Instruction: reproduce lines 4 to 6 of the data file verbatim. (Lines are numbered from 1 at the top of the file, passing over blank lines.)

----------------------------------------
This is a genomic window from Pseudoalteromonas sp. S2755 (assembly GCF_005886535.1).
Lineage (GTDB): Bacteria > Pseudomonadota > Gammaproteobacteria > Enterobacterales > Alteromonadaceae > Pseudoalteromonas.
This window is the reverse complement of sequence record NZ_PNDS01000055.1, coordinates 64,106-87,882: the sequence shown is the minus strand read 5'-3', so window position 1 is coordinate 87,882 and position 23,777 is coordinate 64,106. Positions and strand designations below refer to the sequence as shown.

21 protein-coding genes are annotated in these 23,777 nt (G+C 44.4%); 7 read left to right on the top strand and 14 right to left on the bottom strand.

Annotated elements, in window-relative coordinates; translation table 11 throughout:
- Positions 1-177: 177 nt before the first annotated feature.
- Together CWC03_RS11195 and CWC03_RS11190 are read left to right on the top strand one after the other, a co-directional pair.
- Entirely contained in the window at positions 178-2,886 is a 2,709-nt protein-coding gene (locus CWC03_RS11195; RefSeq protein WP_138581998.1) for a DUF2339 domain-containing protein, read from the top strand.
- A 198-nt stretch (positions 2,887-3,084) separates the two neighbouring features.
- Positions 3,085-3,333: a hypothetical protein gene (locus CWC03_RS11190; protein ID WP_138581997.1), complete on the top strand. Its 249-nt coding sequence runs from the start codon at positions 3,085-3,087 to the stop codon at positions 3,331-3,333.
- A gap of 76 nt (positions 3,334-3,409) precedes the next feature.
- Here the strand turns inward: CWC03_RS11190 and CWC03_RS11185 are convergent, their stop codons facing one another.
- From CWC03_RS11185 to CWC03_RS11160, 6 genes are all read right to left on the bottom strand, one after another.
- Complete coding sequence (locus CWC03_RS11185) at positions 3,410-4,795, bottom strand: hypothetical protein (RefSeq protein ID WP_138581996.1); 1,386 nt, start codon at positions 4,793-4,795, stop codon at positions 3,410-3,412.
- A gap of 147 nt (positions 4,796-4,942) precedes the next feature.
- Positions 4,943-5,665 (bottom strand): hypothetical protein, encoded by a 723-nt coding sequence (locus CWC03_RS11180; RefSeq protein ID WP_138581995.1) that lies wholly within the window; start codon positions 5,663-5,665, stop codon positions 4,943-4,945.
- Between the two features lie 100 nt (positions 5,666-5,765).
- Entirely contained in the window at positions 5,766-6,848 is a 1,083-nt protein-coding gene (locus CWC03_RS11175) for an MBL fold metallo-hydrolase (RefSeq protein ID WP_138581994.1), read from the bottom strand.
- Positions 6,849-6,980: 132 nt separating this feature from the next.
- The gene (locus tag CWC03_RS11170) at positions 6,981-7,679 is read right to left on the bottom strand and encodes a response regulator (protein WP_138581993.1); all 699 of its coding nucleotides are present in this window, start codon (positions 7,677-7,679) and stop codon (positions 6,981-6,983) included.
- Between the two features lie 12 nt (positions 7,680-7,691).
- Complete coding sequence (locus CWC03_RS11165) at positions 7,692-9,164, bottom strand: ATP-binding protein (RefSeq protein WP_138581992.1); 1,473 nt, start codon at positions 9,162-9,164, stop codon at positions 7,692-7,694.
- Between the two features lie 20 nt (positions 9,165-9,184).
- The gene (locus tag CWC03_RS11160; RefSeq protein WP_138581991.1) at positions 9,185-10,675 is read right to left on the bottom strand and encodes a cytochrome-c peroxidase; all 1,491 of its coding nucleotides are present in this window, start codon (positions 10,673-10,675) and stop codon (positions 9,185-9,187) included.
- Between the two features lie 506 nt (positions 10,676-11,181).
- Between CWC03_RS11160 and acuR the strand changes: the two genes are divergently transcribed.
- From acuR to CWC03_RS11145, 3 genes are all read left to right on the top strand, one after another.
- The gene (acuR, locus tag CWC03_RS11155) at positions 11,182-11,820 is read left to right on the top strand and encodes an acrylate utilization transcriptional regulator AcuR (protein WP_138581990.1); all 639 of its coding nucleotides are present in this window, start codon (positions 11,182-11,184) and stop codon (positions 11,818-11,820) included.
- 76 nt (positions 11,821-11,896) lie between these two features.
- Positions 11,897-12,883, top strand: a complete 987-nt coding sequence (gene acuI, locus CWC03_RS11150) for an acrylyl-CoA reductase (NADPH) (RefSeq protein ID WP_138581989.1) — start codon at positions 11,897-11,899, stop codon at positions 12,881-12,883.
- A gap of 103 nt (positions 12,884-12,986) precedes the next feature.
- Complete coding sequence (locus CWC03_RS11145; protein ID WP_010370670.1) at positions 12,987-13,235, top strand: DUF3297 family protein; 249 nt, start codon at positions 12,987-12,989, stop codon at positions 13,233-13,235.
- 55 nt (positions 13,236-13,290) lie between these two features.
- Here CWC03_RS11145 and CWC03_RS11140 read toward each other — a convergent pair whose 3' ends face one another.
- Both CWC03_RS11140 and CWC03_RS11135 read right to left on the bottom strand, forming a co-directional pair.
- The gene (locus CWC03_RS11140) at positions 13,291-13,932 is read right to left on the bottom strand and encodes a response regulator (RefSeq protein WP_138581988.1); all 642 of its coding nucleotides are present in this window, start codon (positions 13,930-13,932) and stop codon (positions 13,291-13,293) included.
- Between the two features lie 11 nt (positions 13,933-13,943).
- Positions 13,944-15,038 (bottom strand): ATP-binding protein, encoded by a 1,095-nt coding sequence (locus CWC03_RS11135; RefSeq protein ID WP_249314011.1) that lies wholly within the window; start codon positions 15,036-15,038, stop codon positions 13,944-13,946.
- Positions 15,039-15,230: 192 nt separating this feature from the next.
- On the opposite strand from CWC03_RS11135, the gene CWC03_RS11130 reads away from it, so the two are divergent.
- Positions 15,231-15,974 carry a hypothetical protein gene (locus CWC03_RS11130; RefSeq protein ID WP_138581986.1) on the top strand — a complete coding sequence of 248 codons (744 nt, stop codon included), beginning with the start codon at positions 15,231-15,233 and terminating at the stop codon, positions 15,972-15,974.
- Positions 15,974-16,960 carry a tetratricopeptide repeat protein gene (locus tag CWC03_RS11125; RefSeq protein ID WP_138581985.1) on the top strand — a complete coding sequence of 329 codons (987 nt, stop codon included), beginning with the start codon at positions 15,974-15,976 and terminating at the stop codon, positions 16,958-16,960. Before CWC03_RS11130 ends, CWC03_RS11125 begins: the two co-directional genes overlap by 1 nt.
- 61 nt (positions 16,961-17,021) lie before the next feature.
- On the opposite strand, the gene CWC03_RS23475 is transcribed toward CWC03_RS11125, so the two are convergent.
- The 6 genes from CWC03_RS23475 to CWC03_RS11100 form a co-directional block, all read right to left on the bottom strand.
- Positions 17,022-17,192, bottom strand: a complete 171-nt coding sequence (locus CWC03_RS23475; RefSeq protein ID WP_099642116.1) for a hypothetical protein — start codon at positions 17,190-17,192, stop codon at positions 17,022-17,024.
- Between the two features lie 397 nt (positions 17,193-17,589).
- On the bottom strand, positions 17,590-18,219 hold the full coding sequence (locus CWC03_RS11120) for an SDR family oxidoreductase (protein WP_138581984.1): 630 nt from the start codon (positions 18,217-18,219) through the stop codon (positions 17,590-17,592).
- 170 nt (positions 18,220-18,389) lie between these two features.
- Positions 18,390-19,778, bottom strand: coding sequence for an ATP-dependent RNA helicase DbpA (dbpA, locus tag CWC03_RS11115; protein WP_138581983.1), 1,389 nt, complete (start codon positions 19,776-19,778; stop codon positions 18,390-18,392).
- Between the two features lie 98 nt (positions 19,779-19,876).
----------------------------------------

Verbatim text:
21 protein-coding genes are annotated in these 23,777 nt (G+C 44.4%); 7 read left to right on the top strand and 14 right to left on the bottom strand.

Annotated elements, in window-relative coordinates; translation table 11 throughout:
- Positions 1-177: 177 nt before the first annotated feature.